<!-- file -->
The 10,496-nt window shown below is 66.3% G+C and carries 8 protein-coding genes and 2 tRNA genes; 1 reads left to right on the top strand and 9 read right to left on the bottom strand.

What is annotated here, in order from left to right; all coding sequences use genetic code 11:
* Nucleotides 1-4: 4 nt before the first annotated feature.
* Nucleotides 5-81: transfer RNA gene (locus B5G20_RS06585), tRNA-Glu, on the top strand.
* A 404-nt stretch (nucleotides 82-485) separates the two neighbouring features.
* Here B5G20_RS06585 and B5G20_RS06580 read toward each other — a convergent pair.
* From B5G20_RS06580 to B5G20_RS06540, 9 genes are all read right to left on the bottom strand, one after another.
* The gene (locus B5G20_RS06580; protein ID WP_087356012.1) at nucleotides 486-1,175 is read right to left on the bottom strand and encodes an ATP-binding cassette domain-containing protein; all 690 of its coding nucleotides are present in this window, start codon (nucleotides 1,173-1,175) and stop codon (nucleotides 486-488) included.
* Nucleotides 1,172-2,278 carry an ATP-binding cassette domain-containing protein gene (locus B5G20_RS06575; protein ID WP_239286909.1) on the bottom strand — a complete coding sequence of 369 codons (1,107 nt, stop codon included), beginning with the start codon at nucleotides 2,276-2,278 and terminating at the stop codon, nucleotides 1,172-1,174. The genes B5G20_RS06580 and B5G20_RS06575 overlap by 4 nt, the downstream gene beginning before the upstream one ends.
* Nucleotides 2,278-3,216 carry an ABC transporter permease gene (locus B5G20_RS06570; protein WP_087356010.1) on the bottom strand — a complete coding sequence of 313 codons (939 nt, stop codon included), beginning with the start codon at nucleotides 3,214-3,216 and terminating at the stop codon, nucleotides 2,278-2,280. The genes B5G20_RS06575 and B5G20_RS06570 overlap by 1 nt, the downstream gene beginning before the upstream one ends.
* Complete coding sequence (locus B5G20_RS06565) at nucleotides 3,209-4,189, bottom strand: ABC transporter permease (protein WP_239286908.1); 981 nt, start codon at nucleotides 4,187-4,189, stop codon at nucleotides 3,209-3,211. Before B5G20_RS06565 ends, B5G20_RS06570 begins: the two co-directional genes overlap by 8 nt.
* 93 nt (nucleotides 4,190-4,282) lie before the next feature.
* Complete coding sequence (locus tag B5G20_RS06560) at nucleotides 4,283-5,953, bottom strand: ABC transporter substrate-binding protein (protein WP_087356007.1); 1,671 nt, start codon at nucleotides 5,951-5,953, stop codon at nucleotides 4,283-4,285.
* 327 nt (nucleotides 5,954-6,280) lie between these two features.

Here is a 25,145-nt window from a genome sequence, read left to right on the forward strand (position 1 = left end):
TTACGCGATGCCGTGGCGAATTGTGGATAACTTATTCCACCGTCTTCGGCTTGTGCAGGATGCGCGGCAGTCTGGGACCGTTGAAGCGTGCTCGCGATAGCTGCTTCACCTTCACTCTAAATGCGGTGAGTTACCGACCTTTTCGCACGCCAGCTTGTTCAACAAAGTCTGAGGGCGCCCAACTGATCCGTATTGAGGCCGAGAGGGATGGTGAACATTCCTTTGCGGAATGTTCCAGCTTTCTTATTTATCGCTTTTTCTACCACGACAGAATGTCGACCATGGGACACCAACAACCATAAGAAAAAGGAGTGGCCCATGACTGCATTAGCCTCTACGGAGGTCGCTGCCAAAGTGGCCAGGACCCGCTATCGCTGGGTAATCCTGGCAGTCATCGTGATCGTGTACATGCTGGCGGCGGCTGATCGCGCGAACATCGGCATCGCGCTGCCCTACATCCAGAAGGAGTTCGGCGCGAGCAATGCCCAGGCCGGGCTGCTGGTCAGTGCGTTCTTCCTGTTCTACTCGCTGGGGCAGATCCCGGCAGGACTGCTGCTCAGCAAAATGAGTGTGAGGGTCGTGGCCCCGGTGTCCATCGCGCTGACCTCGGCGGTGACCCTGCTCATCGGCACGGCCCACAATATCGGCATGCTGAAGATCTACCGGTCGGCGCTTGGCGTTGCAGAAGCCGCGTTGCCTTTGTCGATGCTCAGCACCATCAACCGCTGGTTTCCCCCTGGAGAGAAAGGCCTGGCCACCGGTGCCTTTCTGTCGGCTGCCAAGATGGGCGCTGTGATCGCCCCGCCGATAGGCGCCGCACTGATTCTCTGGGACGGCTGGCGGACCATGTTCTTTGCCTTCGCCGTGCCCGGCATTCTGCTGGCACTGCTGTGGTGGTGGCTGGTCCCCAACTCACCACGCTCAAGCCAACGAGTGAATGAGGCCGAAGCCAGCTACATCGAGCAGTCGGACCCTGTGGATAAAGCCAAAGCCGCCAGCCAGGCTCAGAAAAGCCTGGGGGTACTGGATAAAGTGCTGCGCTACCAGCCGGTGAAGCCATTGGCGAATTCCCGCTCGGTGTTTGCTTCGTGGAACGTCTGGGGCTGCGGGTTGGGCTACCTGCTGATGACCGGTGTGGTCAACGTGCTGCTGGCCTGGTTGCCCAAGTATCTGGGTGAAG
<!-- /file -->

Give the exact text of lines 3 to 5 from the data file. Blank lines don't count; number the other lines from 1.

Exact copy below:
* Nucleotides 1-4: 4 nt before the first annotated feature.
* Nucleotides 5-81: transfer RNA gene (locus B5G20_RS06585), tRNA-Glu, on the top strand.
* A 404-nt stretch (nucleotides 82-485) separates the two neighbouring features.